Category Archives: Mountains

Donate to the Nepal earthquake relief through art….

Reuben, my partner and fellow volunteer this season at the Himalayan Rescue Association Aid Post in Pheriche has put together a collection of amazing photos from our two seasons volunteering in Nepal. A freelance Action and Lifestyle Sports Photographer by background, this is his second visit to this beautiful country – a place that we have certainly had some life changing experiences.

Please have a look at the collection – it is Reuben’s way of sharing his visions of Nepal before the earthquake and a means to contribute profits towards the Nepal earthquake relief.

Thanks for reading and sharing!


Tragedy strikes on Everest again – the aftermath of the Nepali earthquake

It was five in the morning and the room shook again…..I jumped up ready to dash outside but it was just a brief aftershock. Some seventeen hours after the initial earthquake, we had experienced several brief reminders of mother nature’s powers. I couldn’t sleep anymore – it had been a difficult night, waiting for patients to arrive from Everest Base Camp. We had treated two the evening before – one was an inpatient overnight hopefully awaiting evacuation this morning.

Our only update up until this morning was that in the aftermath of the earthquake, an avalanche had swept into Everest Base Camp, taking out many tents in its wake, including the Everest ER tent and severely injuring ten climbers, wounding twenty more and sadly resulting in two deaths. Thankfully our fellow HRA volunteers, Everest ER Doctors Rachel Tullet and Megan Walmsley together with their manager Lakpha were alive and well. It was just one year and one week since the deadly avalanche that had torn through the Khumbu Ice Fall – tragedy on Everest had struck again.

Rewinding back to that moment the ground shook, we had been reunited back at the HRA Clinic in Pheriche as Reuben and I had returned from a few days trekking. We had in fact been due to visit Rachel and Meg – our chosen route being to trek via the Kongma La pass, one of the three passes that encompasses the so-called “Everest the Hard Way”. The day before, we had trekked up from our first camp to 5400m, just below the pass when heavy, dark clouds rolled in fast and snow started falling just after one in the afternoon. We had to pitch a tent and were grounded for sixteen hours in a snow storm, myself struggling with mountain sickness before waking at five the next morning to nearly two foot of snow and clouds glooming over us. The pass would have to wait, the route was now obscured – trails less obvious, visibility minimal. As we packed away a frozen, snow covered tent hurriedly, we set off with ice axe and crampons and descended back to Pheriche. We arrived just thirty minutes before the earthquake struck. Had we taken the usual route to EBC, we’d have just arrived as the avalanche struck.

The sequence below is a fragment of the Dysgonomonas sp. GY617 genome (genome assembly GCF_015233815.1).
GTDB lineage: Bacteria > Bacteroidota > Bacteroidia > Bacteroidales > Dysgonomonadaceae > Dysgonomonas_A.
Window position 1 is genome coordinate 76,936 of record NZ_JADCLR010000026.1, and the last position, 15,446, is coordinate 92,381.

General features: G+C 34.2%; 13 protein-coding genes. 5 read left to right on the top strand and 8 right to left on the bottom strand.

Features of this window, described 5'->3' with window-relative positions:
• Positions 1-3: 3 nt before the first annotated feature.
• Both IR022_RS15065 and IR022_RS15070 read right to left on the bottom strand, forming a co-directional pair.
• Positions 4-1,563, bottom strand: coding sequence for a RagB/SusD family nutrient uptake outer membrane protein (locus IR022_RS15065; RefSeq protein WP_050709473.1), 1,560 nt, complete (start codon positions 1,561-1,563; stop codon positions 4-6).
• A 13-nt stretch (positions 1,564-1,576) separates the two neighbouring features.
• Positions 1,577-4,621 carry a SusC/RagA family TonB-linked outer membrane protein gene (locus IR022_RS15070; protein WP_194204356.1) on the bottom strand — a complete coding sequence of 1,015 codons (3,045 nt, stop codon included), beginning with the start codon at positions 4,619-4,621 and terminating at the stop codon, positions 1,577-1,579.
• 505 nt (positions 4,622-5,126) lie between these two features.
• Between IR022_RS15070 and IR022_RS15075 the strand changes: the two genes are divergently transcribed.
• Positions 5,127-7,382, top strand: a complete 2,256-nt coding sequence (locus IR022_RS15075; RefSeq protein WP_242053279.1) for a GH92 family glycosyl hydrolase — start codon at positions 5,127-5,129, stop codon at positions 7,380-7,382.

“How much snow??” – looks like it’s going to be a long night in the tent…

“We didn’t expect to wake to such gloomy conditions…”

At first the room started to move. Renee, Reuben and I looked at each other in bewilderment; time seemed to stop momentarily. I recall thinking whether or not we should dive under the table. We then heard movement to our left – Andy, Thanasur and the clinic patient were exiting the building. As we left the threshold into the open space outside the clinic, we stood with a scattering of locals and trekkers who had just done the same. The ground was swaying – it was so surreal, the senses completely dumbfounded as we were simultaneously trying to comprehend and anticipate what might happen next. The noise…….a kind of unsettling creaking and moaning will stick with me forever…it was like being trapped in a zone – your senses on edge, trying to compute. What was happening? And then reality……the screams as surrounding lodges started to collapse. Not in total, but rocks collapsed out of the weaker structures. The puppies fleed for safety. We looked at each other for answers. And then it was over. We had been hit by an earthquake.